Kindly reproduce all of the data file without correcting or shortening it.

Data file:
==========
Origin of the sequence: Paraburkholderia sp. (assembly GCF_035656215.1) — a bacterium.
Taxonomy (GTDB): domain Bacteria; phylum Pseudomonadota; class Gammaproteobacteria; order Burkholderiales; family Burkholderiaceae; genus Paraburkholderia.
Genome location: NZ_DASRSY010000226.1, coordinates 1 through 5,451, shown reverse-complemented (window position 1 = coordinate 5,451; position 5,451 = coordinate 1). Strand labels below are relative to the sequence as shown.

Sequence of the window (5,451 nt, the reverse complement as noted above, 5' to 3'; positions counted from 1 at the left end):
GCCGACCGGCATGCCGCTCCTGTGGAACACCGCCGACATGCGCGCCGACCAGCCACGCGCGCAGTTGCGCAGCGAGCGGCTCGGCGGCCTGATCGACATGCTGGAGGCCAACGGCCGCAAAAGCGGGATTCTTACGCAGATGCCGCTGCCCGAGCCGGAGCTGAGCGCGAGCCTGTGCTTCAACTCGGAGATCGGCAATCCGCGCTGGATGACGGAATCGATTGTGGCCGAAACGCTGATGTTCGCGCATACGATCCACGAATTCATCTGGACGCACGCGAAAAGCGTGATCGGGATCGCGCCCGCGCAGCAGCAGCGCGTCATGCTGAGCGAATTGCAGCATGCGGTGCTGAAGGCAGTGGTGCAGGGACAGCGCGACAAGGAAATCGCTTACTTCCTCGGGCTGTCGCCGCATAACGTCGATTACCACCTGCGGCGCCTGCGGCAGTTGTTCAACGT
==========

Origin of the sequence: Paraburkholderia sp. (assembly GCF_035656215.1) — a bacterium.
Taxonomy (GTDB): domain Bacteria; phylum Pseudomonadota; class Gammaproteobacteria; order Burkholderiales; family Burkholderiaceae; genus Paraburkholderia.
Genome location: NZ_DASRSY010000226.1, coordinates 1 through 5,451, shown reverse-complemented (window position 1 = coordinate 5,451; position 5,451 = coordinate 1). Strand labels below are relative to the sequence as shown.

Sequence of the window (5,451 nt, the reverse complement as noted above, 5' to 3'; positions counted from 1 at the left end):
GCCGACCGGCATGCCGCTCCTGTGGAACACCGCCGACATGCGCGCCGACCAGCCACGCGCGCAGTTGCGCAGCGAGCGGCTCGGCGGCCTGATCGACATGCTGGAGGCCAACGGCCGCAAAAGCGGGATTCTTACGCAGATGCCGCTGCCCGAGCCGGAGCTGAGCGCGAGCCTGTGCTTCAACTCGGAGATCGGCAATCCGCGCTGGATGACGGAATCGATTGTGGCCGAAACGCTGATGTTCGCGCATACGATCCACGAATTCATCTGGACGCACGCGAAAAGCGTGATCGGGATCGCGCCCGCGCAGCAGCAGCGCGTCATGCTGAGCGAATTGCAGCATGCGGTGCTGAAGGCAGTGGTGCAGGGACAGCGCGACAAGGAAATCGCTTACTTCCTCGGGCTGTCGCCGCATAACGTCGATTACCACCTGCGGCGCCTGCGGCAGTTGTTCAACGT